William Charles Wentworth, Sentimental Bloke, Adam Lindsay Gordon, David Malouf, Ashtaroth
Among the earliest poetry published in Australia was First Fruits of Australian Poetry (1819) by Barron Field, an Englishman serving in the Australian judiciary. Four years later the founder of Australian colonial self-government, William Charles Wentworth, a native-born Australian, published a single poem, “Australasia, an Ode,” which is invariably cited as the first poetic expression of a national spirit. The first volume of poetry by a native-born Australian was Wild Notes from the Lyre of a Native Minstrel (1826) by Charles Tompson, who spent the greater part of his life as a government official. Charles Harpur, also a native-born government employee and a farmer as well, was the author of Thoughts: A Series of Sonnets (1845). He continued to publish occasionally during the rest of his life and was the earliest poet of merit. It was not, however, until the time of Henry Clarence Kendall, an Australian by birth, and Adam Lindsay Gordon, an English immigrant, that Australian poetry really became significant. Gordon's sporting poems and narratives, which had great popularity, are at their best in Sea Spray and Smoke Drift (1867) and Ashtaroth (1867). Kendall, often called the national poet, developed a personal idiom equipped to deal with Australian subjects in Leaves from an Australian Forest (1869) and Songs from the Mountains (1880); he was especially successful in describing the scenery of the wooded valleys along the Pacific coast.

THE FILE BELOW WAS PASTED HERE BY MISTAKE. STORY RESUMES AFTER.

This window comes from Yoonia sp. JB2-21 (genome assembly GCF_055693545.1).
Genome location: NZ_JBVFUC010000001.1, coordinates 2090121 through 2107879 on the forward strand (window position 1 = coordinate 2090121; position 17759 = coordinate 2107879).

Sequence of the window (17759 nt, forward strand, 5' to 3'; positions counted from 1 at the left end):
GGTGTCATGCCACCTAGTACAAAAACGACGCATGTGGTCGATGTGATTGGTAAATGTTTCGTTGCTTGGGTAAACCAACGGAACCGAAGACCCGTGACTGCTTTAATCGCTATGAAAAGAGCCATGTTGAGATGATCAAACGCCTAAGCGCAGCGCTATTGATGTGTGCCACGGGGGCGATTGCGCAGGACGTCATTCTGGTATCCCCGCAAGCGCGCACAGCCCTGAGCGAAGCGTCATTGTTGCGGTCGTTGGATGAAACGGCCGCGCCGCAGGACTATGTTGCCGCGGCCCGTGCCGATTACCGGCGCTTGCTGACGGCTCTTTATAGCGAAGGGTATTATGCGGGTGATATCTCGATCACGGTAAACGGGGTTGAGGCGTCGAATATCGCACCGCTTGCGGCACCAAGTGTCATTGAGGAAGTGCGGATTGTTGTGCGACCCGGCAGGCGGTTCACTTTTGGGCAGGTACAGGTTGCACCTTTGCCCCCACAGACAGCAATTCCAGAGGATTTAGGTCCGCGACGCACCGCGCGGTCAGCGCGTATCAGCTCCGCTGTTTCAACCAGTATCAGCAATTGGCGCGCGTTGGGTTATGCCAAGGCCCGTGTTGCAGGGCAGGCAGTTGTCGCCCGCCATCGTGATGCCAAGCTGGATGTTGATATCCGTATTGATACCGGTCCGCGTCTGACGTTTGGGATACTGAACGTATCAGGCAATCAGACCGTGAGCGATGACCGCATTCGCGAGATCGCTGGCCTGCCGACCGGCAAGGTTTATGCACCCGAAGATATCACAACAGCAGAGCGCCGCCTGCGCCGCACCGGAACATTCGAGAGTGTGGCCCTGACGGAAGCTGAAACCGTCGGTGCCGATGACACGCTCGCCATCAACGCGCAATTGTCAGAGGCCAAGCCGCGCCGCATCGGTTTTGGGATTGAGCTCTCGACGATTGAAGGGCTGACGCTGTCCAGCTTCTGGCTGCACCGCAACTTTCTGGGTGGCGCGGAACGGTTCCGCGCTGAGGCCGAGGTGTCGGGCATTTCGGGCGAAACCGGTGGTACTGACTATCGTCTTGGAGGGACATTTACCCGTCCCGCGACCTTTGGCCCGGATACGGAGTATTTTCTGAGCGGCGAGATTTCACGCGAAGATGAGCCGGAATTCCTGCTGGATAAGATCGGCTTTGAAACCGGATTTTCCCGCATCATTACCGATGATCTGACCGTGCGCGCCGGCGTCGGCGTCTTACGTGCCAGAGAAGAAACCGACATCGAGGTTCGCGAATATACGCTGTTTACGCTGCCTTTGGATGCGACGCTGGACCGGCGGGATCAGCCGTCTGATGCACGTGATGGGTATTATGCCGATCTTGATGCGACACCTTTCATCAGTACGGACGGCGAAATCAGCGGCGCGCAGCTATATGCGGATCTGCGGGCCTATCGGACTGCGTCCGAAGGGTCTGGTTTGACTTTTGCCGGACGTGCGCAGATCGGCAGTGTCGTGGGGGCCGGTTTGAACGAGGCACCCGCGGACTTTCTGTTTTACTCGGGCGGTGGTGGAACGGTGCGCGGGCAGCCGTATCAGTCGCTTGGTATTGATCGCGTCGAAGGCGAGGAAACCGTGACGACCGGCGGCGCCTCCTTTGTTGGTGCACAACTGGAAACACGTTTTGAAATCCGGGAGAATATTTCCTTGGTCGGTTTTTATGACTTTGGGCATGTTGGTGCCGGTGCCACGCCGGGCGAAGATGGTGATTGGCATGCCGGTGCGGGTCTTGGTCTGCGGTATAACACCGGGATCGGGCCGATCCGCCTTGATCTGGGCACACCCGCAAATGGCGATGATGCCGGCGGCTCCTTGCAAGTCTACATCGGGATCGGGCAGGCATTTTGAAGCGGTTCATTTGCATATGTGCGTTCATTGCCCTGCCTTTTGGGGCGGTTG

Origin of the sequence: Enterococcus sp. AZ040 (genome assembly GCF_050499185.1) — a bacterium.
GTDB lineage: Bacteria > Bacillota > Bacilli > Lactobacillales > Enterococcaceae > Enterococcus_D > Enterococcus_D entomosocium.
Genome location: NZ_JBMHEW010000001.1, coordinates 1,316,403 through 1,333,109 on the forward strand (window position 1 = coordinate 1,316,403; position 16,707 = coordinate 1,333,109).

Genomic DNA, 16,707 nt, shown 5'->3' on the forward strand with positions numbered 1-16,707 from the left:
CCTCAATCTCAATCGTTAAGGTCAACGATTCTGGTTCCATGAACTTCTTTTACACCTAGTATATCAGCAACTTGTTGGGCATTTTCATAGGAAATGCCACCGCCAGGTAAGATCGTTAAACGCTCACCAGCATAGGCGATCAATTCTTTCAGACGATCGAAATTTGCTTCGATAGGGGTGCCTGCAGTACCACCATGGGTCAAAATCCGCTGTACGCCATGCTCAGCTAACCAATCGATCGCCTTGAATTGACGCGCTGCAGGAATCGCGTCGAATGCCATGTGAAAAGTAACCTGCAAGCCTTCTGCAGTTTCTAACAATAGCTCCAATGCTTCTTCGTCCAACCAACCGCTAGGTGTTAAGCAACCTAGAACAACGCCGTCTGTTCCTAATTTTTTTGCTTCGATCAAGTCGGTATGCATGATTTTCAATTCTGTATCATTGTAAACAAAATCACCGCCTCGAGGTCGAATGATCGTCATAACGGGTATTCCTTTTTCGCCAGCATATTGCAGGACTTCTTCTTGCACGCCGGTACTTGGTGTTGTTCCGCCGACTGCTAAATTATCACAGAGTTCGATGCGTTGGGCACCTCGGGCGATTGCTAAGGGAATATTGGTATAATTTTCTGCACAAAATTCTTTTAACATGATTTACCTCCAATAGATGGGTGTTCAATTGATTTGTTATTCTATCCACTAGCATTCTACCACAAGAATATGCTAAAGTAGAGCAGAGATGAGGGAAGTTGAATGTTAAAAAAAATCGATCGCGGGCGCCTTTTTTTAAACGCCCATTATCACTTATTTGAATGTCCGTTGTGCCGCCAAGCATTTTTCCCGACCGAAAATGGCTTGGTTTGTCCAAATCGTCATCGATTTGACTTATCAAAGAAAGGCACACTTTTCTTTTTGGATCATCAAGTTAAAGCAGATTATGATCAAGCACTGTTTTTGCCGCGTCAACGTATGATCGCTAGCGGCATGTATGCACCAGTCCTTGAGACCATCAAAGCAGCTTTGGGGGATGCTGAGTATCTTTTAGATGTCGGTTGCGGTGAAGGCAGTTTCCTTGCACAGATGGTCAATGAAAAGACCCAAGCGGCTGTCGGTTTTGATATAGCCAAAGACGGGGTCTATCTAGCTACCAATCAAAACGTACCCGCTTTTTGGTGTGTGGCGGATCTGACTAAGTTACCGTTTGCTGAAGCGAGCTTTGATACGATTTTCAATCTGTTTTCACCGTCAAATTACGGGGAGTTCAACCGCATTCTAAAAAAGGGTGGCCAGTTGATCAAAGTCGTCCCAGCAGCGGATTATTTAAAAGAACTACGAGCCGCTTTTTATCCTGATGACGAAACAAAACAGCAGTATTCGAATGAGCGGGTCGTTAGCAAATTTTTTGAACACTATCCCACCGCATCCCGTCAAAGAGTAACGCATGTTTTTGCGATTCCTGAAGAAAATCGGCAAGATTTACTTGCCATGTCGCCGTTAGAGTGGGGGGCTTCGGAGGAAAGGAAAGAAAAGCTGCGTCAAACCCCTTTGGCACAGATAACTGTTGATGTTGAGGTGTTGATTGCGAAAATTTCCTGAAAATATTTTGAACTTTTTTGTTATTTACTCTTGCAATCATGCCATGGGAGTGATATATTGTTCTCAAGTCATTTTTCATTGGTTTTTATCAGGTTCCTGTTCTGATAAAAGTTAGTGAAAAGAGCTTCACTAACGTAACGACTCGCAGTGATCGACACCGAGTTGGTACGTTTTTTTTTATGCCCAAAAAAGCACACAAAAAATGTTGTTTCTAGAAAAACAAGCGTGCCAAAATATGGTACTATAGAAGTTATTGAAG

These pioneers prepared the ground for a number of poets whose work shows greater distinction. Bernard (Patrick) O'Dowd, a lawyer by profession, was a didactic poet of wide learning who published verses in pamphlet form after 1903. Little emotion is displayed in his work; he is rather a rhetorician of ideas, notably of the belief that Australia has the opportunity to build a nation free from such evils of European culture as economic, political, and social inequities. The classical scholar Christopher (John) Brennan was the most learned poet Australia produced at this time. His work, largely in the symbolist tradition, is characterized by depth of feeling and force of imagery. Not popularly known, Brennan's poetry is esteemed by a small group of discriminating readers. (John) Shaw Neilson, who is considered by some critics to be the best poet of his era, reflects the experience of ordinary people in the simple lyricism of his verse.
The journalist and lawyer Andrew Barton Paterson gave the greatest literary development to the bush ballad, a kind of popular poem about life in the outback, the scrub country of the interior. His ballad “Waltzing Matilda” (1917), which was sung by Australian troops in both world wars, gained great popularity among all English-speaking people. The Man from Snowy River contains Paterson's best ballads. C. J. Dennis was another popular versifier who expressed in dialect the feelings and experiences of the “dinkum Aussie bloke,” or true Australian guy, notably in The Songs of a Sentimental Bloke (1915).
A number of 20th-century Australian poets have written works of the highest distinction. Notable among them is Robert FitzGerald, whose long, semiphilosophical discourses in verse blend themes of Australian experience with those of more universal interest. The work of Kenneth Slessor, written between 1919 and 1939, ranges from examples of pallid aestheticism to amusing realistic sketches of historical characters done in a variety of forms. Among other distinguished modern poets are A. D. Hope; Douglas Stewart, the author of verse drama; Judith Wright, who established an international reputation; and David Malouf, who also writes distinguished fiction. A sampling of Australian poetry, beginning with the work of Harpur, is A Book of Australian Verse (1956; 2nd ed. 1968), edited by Judith Wright.
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